DJ and dancer tWitch dies at age 40


Emerson Muise

People Magazine posted about tWitch’s death on Instagram.

Emerson Muise, Senior Staff Writer

Stephen “tWitch” Boss, a former DJ on The Ellen Show and judge on So You Think You Can Dance, died at age 40. The cause of death was reported to be suicide. 

“The death of tWitch is very heartbreaking. Ever since I was little, I looked up to tWitch because he was on a lot of the dance shows I watched,” said Jacklynn Barragan (‘25). 

tWitch was a runner-up in 2008 on So You Think You Can Dance, which then opened the door for him to be a DJ on The Ellen Show. He started on the talk show in 2014 and eventually became an assistant executive producer. He was there until the final season which ended in May 2022. 

“He had a very long successful career pursuing dance, and he was an idol for so many people who wanted to take a similar path,” said Barragan. 

It was reported  by the LA Police Department that tWitch had left his house in LA without his car, and that is when his wife, Allison Holker, reported his disappearance to LAPD. He was found on the floor of a hotel room in LA, with a gunshot wound that seemed to be self-inflicted. 

“When we see an artist like that pass, it reminds us that we have to appreciate people while they are here. Also, if they have had a creative contribution to society, when they pass, so does the creative contribution,” said Drama Teacher Kyle Johnston.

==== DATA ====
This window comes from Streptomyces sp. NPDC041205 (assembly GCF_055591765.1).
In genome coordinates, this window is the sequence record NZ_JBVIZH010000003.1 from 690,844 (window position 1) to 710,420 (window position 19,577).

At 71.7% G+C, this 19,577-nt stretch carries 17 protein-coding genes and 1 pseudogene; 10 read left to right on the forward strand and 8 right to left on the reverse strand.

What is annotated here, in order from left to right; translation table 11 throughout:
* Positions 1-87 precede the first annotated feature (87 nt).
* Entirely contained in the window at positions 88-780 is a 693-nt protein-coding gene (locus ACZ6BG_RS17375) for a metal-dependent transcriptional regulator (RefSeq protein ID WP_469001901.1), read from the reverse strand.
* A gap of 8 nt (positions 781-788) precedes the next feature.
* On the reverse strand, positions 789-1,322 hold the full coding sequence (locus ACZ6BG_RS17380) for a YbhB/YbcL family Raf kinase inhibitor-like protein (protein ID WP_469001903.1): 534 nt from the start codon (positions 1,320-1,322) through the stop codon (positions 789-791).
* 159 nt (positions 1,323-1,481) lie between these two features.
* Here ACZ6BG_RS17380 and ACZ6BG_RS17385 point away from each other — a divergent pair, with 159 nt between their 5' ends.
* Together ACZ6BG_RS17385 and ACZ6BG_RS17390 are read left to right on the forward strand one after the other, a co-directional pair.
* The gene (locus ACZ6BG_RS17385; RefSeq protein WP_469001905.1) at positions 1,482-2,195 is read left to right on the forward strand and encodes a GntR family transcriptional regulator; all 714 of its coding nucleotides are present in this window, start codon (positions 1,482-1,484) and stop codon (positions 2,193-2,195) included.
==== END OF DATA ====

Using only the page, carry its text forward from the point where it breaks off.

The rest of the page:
The confirmation of Boss’s death was announced by his wife through People magazine. He was found dead on Tuesday, Dec. 13 around 12 p.m. But, his death was not announced to the public until 7 a.m. on Dec. 14. 

“He bridged a medium that was not typical on television and consumed for popular entertainment on a Tuesday night. He took dance, which is typically academic, and put it in everyone’s living room,” said Johnston. 

tWitch and his wife had a YouTube Page where they danced together and with their children.  

“The legacy that tWitch left was the message that everyone can pursue dance, you just have to give it your all and try hard every day. He left a very important message out into the world, and he will always be remembered,” said Barragan. 

If you or someone you know may be struggling with suicidal thoughts, you can call the U.S. National Suicide Prevention Lifeline at 800-273-TALK (8255) any time day or night, or chat online. Crisis Text Line also provides free, 24/7, confidential support via text message to people in crisis when they dial 741741.